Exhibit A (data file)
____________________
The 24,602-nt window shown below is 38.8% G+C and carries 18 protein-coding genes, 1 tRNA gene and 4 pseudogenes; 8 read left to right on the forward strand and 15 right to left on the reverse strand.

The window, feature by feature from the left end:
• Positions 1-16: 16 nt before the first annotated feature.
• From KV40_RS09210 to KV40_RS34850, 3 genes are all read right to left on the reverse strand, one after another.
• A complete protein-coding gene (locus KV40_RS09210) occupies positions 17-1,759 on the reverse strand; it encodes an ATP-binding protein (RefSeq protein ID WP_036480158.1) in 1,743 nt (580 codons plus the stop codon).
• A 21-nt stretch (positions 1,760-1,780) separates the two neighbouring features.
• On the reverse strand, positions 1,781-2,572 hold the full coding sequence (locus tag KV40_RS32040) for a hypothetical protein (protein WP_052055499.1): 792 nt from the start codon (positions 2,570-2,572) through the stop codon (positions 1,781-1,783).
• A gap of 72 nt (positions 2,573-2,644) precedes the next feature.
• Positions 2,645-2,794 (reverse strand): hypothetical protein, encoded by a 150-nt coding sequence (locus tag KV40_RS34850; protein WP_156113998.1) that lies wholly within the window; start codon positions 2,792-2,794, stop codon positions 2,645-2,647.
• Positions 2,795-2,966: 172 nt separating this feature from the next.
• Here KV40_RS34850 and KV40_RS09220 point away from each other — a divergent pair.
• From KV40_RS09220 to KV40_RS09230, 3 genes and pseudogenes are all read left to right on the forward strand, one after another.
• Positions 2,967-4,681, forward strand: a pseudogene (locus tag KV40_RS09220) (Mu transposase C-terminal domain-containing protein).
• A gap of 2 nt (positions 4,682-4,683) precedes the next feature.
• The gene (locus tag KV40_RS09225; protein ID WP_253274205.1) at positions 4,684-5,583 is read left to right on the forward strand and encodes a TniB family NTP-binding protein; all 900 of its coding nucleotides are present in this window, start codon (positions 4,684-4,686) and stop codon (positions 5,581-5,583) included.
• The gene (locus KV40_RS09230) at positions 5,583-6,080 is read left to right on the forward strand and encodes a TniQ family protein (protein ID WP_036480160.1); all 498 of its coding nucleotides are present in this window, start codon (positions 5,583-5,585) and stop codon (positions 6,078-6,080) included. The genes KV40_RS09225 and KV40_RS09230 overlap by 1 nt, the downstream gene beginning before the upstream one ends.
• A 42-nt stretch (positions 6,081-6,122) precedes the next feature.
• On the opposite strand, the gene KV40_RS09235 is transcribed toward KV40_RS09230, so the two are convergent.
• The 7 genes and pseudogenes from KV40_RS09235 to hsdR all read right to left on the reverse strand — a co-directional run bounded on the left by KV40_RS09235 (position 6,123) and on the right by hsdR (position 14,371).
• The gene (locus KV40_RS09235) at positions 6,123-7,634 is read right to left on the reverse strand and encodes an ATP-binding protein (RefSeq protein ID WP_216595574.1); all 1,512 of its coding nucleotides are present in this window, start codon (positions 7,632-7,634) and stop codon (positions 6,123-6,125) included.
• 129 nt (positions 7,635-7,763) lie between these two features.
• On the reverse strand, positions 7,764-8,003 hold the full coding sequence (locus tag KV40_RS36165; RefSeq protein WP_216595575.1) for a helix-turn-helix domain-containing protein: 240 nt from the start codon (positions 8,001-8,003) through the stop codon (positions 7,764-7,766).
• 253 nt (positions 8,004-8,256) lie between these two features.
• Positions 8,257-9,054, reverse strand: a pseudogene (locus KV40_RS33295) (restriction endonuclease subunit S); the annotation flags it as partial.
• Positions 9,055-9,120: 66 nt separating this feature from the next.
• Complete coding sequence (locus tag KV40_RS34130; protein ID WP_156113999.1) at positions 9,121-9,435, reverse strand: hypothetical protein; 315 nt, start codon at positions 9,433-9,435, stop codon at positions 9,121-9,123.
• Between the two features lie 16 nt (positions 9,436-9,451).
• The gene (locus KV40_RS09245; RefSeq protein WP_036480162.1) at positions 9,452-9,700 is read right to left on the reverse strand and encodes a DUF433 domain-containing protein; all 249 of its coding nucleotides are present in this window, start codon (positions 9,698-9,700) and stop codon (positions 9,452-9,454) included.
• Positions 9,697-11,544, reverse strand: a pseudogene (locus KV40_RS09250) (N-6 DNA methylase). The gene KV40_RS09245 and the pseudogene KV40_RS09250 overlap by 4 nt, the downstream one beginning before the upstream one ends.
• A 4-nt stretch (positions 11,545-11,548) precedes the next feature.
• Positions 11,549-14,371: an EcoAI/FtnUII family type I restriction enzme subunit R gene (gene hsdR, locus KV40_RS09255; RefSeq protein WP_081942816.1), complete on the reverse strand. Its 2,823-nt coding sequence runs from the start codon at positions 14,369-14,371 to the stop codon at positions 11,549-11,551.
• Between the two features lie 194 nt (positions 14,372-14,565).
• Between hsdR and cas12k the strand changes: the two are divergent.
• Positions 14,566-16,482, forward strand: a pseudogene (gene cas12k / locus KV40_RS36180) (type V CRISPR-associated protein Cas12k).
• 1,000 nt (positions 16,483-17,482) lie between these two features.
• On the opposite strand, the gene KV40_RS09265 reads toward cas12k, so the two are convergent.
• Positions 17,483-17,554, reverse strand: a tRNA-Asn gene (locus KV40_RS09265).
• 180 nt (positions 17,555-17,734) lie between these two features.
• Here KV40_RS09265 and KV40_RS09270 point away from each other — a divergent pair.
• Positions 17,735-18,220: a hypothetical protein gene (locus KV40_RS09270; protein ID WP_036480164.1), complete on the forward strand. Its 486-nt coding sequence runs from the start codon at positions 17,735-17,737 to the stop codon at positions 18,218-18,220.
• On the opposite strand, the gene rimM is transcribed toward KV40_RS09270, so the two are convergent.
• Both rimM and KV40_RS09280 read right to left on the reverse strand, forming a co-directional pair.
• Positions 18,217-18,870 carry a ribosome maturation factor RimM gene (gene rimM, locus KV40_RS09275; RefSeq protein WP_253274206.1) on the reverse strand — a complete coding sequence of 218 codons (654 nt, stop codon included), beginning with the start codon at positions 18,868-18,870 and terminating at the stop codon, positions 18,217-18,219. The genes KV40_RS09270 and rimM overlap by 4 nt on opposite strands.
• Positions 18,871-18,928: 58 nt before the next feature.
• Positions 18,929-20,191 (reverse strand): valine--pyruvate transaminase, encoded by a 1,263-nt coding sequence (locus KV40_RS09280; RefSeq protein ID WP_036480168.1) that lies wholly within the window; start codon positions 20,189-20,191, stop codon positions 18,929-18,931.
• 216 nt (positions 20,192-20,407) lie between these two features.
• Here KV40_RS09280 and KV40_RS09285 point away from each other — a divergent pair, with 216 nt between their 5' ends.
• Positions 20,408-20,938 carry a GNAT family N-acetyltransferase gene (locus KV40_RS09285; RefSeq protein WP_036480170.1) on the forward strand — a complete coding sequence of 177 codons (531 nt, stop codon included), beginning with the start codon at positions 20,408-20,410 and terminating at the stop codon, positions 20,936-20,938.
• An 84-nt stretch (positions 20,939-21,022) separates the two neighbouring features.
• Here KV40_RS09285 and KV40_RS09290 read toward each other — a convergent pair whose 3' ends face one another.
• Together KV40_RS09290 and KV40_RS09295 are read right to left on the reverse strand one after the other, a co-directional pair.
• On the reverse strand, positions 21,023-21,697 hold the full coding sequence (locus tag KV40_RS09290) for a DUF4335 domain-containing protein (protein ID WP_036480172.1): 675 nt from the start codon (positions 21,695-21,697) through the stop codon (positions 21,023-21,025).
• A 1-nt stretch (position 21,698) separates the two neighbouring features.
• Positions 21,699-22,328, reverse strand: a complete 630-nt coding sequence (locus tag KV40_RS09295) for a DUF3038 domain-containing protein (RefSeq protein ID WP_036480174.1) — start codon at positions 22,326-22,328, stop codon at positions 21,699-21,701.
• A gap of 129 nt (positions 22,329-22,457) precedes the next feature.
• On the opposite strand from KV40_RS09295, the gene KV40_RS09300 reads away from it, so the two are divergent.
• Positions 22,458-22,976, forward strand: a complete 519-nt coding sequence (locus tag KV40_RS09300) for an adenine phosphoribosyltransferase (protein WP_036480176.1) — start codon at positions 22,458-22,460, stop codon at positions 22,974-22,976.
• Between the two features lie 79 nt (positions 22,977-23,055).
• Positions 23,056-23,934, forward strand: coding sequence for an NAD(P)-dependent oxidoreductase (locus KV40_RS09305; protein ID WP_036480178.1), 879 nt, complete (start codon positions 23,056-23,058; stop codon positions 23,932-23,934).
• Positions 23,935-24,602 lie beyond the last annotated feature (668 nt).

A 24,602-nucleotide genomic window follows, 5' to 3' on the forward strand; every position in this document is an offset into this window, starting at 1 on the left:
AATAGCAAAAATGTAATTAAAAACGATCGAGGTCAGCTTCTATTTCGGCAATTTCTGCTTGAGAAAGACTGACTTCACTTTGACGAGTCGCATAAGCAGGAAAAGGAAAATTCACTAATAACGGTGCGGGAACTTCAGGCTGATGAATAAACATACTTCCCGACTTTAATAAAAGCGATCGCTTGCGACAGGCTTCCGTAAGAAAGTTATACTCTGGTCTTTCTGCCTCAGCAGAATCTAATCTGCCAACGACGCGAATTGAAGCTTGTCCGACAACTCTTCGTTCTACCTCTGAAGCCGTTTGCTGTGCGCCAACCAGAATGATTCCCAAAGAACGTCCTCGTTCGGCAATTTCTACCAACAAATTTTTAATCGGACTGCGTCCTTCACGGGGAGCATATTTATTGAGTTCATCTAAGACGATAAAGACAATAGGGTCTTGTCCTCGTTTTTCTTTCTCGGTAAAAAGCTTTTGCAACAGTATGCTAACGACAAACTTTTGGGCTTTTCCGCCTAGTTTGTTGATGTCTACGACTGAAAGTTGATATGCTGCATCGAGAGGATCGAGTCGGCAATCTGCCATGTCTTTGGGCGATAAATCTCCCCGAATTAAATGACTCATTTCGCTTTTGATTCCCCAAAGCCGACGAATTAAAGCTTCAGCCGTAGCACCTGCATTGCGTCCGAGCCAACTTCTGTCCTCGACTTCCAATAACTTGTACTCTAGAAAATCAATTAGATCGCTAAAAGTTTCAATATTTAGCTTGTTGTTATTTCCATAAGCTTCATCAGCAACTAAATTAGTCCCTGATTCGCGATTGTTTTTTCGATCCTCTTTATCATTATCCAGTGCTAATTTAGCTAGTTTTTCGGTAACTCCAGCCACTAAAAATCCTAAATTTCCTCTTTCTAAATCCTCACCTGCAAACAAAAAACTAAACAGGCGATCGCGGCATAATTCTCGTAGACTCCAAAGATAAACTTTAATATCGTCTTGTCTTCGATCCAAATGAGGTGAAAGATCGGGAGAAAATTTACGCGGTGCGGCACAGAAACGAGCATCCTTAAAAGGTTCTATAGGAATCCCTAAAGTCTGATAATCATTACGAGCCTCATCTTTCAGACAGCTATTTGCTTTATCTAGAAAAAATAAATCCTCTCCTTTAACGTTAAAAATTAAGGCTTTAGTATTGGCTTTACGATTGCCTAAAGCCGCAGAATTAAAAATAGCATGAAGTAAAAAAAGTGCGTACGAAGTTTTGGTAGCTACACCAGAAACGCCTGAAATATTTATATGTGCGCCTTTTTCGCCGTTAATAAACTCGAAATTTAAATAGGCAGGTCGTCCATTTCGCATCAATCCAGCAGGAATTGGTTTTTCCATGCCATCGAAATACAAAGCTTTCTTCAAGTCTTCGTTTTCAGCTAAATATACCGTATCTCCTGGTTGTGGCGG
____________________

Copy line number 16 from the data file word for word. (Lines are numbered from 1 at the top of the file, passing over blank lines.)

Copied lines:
• The gene (locus KV40_RS09230) at positions 5,583-6,080 is read left to right on the forward strand and encodes a TniQ family protein (protein ID WP_036480160.1); all 498 of its coding nucleotides are present in this window, start codon (positions 5,583-5,585) and stop codon (positions 6,078-6,080) included. The genes KV40_RS09225 and KV40_RS09230 overlap by 1 nt, the downstream gene beginning before the upstream one ends.